In conclusion, deterioration in depopulation and both shrinking and aging workforce will intensify the problems of the Russian labor market. This is a due number of workers who will retire between 2015-2020 years is larger than the new young workers who will join the workforce. The only solution that could have a significant effect over the short period is to attract more immigrants and migrant workers to the country. On this point, Russia needs to increase its attractiveness for migrant workers from neighboring countries in addition to Central Asian ones.

Zhengizkhan Zhanaltay

Rosstat (2016). Russia in Figures 2016. Federal State Statistics Service.


World Bank (2016). Fertility rate, total (births per woman). The World Bank.


UN (2016). Total Population. World Population Prospects. United Nations Department of Economic and Social Affairs Population Division.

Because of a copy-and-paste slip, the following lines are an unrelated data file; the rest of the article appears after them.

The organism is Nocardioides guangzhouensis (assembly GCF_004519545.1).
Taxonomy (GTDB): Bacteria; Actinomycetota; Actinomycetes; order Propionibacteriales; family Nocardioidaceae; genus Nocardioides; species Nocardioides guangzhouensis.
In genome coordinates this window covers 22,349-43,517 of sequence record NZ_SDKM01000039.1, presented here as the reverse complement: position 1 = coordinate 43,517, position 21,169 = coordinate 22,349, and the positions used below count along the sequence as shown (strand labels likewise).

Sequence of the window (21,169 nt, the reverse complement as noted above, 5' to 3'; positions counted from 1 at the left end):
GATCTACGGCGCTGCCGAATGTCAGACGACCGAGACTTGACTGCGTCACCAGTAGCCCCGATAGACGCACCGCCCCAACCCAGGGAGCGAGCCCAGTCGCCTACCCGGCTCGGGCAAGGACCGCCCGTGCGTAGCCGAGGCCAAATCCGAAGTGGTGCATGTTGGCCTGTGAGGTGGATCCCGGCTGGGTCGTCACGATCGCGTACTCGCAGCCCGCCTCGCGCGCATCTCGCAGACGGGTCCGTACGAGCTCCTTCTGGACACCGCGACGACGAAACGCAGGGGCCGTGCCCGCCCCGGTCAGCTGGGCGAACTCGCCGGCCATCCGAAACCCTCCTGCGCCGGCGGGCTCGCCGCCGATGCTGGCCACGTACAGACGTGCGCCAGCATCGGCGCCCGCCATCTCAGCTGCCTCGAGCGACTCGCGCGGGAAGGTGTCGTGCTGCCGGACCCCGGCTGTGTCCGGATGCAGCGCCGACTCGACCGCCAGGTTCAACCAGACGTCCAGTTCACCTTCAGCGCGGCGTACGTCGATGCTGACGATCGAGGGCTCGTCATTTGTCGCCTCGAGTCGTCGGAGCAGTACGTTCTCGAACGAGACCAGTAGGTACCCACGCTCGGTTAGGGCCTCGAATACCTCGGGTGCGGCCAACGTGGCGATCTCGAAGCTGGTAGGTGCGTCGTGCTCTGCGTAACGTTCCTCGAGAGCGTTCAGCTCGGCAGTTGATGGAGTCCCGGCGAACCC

World Bank (2016). Age dependency ratio (% of working-age population). The World Bank.


Investopedia (2016). What is the ‘Dependency Ratio’. Investopedia.com


Kucera J. (2015). Russia’s Current Economic Conundrum. The School of Russian and Asian Studies.


ACRF (2016).Working-age Population is in Decline. Analytical Center for the Government of the Russian Federation.


Rosstat (2010). Estimated number of population of the Russian Federation. Federal State Statistics Service.